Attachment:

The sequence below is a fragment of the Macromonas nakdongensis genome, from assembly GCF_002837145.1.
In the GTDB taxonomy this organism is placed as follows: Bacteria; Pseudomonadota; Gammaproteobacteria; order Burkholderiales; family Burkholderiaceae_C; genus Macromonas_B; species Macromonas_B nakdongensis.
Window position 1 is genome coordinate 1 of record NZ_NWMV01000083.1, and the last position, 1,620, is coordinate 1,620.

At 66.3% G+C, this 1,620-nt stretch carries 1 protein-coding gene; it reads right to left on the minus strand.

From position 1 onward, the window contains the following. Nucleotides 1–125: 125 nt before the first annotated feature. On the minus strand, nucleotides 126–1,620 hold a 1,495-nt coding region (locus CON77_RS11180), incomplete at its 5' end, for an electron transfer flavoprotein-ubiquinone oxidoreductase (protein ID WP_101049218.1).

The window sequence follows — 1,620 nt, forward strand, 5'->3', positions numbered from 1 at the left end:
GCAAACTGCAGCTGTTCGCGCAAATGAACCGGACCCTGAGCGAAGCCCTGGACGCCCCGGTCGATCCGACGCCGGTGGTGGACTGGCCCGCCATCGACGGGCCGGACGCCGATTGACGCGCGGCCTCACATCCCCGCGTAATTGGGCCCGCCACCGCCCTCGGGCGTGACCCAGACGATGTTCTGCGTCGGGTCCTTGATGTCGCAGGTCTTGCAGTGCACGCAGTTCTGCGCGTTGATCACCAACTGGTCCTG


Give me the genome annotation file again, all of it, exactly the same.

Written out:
The sequence below is a fragment of the Macromonas nakdongensis genome, from assembly GCF_002837145.1.
In the GTDB taxonomy this organism is placed as follows: Bacteria; Pseudomonadota; Gammaproteobacteria; order Burkholderiales; family Burkholderiaceae_C; genus Macromonas_B; species Macromonas_B nakdongensis.
Window position 1 is genome coordinate 1 of record NZ_NWMV01000083.1, and the last position, 1,620, is coordinate 1,620.

At 66.3% G+C, this 1,620-nt stretch carries 1 protein-coding gene; it reads right to left on the minus strand.

From position 1 onward, the window contains the following. Nucleotides 1–125: 125 nt before the first annotated feature. On the minus strand, nucleotides 126–1,620 hold a 1,495-nt coding region (locus CON77_RS11180), incomplete at its 5' end, for an electron transfer flavoprotein-ubiquinone oxidoreductase (protein ID WP_101049218.1).

The window sequence follows — 1,620 nt, forward strand, 5'->3', positions numbered from 1 at the left end:
GCAAACTGCAGCTGTTCGCGCAAATGAACCGGACCCTGAGCGAAGCCCTGGACGCCCCGGTCGATCCGACGCCGGTGGTGGACTGGCCCGCCATCGACGGGCCGGACGCCGATTGACGCGCGGCCTCACATCCCCGCGTAATTGGGCCCGCCACCGCCCTCGGGCGTGACCCAGACGATGTTCTGCGTCGGGTCCTTGATGTCGCAGGTCTTGCAGTGCACGCAGTTCTGCGCGTTGATCACCAACTGGTCCTG